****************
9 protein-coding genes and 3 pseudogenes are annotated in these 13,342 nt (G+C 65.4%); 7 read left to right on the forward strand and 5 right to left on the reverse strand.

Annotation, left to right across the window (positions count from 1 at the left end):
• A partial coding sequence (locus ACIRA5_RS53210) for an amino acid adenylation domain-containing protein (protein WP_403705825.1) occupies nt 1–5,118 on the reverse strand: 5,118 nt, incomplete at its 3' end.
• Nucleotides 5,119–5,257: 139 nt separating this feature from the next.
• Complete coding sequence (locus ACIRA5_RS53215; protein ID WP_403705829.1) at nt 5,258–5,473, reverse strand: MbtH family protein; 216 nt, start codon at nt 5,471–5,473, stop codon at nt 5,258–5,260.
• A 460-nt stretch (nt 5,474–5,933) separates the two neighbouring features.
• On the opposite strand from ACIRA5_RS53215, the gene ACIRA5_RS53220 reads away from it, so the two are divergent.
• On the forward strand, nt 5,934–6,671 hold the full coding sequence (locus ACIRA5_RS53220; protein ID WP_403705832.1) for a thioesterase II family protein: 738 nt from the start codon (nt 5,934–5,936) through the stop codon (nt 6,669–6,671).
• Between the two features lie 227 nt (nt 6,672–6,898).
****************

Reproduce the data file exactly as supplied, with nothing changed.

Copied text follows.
9 protein-coding genes and 3 pseudogenes are annotated in these 13,342 nt (G+C 65.4%); 7 read left to right on the forward strand and 5 right to left on the reverse strand.

Annotation, left to right across the window (positions count from 1 at the left end):
• A partial coding sequence (locus ACIRA5_RS53210) for an amino acid adenylation domain-containing protein (protein WP_403705825.1) occupies nt 1–5,118 on the reverse strand: 5,118 nt, incomplete at its 3' end.
• Nucleotides 5,119–5,257: 139 nt separating this feature from the next.
• Complete coding sequence (locus ACIRA5_RS53215; protein ID WP_403705829.1) at nt 5,258–5,473, reverse strand: MbtH family protein; 216 nt, start codon at nt 5,471–5,473, stop codon at nt 5,258–5,260.
• A 460-nt stretch (nt 5,474–5,933) separates the two neighbouring features.
• On the opposite strand from ACIRA5_RS53215, the gene ACIRA5_RS53220 reads away from it, so the two are divergent.
• On the forward strand, nt 5,934–6,671 hold the full coding sequence (locus ACIRA5_RS53220; protein ID WP_403705832.1) for a thioesterase II family protein: 738 nt from the start codon (nt 5,934–5,936) through the stop codon (nt 6,669–6,671).
• Between the two features lie 227 nt (nt 6,672–6,898).